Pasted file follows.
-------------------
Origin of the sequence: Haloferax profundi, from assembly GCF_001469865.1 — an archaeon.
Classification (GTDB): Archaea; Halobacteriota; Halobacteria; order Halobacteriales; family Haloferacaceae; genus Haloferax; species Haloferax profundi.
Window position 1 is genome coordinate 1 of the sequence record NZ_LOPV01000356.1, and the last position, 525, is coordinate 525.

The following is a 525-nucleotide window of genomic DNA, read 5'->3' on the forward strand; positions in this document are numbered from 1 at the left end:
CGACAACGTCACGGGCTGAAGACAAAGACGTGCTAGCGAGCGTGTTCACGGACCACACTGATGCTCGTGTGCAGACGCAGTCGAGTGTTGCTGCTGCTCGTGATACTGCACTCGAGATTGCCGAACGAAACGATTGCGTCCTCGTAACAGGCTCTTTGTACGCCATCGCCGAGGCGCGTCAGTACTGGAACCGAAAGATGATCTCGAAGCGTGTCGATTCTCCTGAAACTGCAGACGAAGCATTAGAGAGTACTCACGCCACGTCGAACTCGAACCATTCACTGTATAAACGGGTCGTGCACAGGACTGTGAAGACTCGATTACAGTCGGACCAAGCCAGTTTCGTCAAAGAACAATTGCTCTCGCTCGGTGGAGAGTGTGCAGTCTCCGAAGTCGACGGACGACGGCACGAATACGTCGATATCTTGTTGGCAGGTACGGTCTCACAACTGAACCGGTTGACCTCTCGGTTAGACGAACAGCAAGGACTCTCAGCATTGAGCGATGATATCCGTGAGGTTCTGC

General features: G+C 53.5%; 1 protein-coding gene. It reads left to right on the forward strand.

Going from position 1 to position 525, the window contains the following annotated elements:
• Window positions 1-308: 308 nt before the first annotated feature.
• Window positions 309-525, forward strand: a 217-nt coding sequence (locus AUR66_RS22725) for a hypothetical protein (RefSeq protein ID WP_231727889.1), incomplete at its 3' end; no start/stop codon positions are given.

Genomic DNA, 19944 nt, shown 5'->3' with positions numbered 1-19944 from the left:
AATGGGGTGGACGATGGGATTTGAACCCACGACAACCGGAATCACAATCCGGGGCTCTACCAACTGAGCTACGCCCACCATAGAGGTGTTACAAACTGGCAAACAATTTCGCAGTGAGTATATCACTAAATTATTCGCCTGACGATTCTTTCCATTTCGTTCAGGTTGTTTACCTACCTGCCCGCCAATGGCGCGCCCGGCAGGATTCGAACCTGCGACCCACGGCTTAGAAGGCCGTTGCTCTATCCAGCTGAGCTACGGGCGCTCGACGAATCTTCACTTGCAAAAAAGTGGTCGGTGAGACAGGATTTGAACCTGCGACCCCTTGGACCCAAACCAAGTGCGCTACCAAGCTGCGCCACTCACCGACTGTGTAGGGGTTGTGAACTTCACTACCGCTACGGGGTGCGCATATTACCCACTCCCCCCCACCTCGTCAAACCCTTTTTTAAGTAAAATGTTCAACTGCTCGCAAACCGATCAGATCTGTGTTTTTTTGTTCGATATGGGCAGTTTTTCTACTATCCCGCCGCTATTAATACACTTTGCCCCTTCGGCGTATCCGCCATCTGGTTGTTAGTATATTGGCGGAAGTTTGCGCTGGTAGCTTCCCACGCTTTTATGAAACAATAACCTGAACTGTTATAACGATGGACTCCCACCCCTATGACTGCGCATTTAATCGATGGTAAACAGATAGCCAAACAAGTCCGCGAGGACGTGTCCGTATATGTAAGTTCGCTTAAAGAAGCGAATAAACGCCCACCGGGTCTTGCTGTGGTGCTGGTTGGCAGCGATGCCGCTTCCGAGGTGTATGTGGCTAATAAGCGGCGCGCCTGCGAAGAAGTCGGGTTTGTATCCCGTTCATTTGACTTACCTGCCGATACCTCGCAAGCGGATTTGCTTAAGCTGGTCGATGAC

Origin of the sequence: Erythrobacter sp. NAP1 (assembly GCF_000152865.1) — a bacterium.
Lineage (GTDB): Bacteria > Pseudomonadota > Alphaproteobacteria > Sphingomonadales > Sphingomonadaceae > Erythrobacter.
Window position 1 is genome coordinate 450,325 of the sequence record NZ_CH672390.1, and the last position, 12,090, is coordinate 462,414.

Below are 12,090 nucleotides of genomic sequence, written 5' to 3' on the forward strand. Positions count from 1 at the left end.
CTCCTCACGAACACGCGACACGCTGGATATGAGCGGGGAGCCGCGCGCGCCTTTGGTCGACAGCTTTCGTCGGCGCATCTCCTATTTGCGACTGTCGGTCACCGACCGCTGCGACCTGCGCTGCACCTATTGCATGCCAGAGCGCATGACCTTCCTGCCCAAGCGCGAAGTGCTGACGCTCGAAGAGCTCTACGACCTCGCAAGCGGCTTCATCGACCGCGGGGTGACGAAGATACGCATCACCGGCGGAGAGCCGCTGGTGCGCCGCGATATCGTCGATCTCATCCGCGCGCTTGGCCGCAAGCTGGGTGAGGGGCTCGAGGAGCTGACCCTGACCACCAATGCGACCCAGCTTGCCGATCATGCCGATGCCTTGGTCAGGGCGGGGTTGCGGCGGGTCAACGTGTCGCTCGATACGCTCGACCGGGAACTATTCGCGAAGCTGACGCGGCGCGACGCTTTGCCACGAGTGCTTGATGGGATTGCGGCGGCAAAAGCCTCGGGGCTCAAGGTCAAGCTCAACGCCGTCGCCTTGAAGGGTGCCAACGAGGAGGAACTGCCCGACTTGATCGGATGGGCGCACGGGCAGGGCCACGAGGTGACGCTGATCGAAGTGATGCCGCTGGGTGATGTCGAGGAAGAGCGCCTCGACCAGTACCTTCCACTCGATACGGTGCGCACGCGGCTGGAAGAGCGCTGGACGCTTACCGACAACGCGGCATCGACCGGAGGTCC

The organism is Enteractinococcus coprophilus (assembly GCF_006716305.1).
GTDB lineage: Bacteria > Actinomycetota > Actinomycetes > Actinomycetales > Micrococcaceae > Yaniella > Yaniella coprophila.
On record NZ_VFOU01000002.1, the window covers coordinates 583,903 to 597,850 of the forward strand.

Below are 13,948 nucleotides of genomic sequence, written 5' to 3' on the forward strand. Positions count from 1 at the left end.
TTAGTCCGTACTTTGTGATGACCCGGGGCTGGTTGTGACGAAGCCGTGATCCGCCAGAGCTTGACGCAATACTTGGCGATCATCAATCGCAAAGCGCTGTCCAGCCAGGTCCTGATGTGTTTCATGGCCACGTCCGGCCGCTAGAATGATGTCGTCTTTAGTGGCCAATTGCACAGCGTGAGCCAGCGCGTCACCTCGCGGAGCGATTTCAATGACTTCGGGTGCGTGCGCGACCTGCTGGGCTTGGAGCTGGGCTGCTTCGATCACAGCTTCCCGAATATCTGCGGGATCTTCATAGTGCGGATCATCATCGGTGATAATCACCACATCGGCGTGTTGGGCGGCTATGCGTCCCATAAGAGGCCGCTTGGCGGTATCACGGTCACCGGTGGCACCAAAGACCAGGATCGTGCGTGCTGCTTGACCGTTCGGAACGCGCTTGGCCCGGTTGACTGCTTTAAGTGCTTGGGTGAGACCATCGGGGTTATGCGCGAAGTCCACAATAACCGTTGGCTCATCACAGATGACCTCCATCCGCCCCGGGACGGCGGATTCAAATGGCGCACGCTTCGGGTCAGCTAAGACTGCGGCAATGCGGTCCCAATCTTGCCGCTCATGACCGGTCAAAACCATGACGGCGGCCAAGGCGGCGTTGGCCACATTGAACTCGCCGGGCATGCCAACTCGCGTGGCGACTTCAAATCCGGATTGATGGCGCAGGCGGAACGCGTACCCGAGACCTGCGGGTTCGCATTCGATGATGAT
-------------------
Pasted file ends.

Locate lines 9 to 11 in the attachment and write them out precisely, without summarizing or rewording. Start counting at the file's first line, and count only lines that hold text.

• Window positions 309-525, forward strand: a 217-nt coding sequence (locus AUR66_RS22725) for a hypothetical protein (RefSeq protein ID WP_231727889.1), incomplete at its 3' end; no start/stop codon positions are given.

Genomic DNA, 19944 nt, shown 5'->3' with positions numbered 1-19944 from the left:
AATGGGGTGGACGATGGGATTTGAACCCACGACAACCGGAATCACAATCCGGGGCTCTACCAACTGAGCTACGCCCACCATAGAGGTGTTACAAACTGGCAAACAATTTCGCAGTGAGTATATCACTAAATTATTCGCCTGACGATTCTTTCCATTTCGTTCAGGTTGTTTACCTACCTGCCCGCCAATGGCGCGCCCGGCAGGATTCGAACCTGCGACCCACGGCTTAGAAGGCCGTTGCTCTATCCAGCTGAGCTACGGGCGCTCGACGAATCTTCACTTGCAAAAAAGTGGTCGGTGAGACAGGATTTGAACCTGCGACCCCTTGGACCCAAACCAAGTGCGCTACCAAGCTGCGCCACTCACCGACTGTGTAGGGGTTGTGAACTTCACTACCGCTACGGGGTGCGCATATTACCCACTCCCCCCCACCTCGTCAAACCCTTTTTTAAGTAAAATGTTCAACTGCTCGCAAACCGATCAGATCTGTGTTTTTTTGTTCGATATGGGCAGTTTTTCTACTATCCCGCCGCTATTAATACACTTTGCCCCTTCGGCGTATCCGCCATCTGGTTGTTAGTATATTGGCGGAAGTTTGCGCTGGTAGCTTCCCACGCTTTTATGAAACAATAACCTGAACTGTTATAACGATGGACTCCCACCCCTATGACTGCGCATTTAATCGATGGTAAACAGATAGCCAAACAAGTCCGCGAGGACGTGTCCGTATATGTAAGTTCGCTTAAAGAAGCGAATAAACGCCCACCGGGTCTTGCTGTGGTGCTGGTTGGCAGCGATGCCGCTTCCGAGGTGTATGTGGCTAATAAGCGGCGCGCCTGCGAAGAAGTCGGGTTTGTATCCCGTTCATTTGACTTACCTGCCGATACCTCGCAAGCGGATTTGCTTAAGCTGGTCGATGAC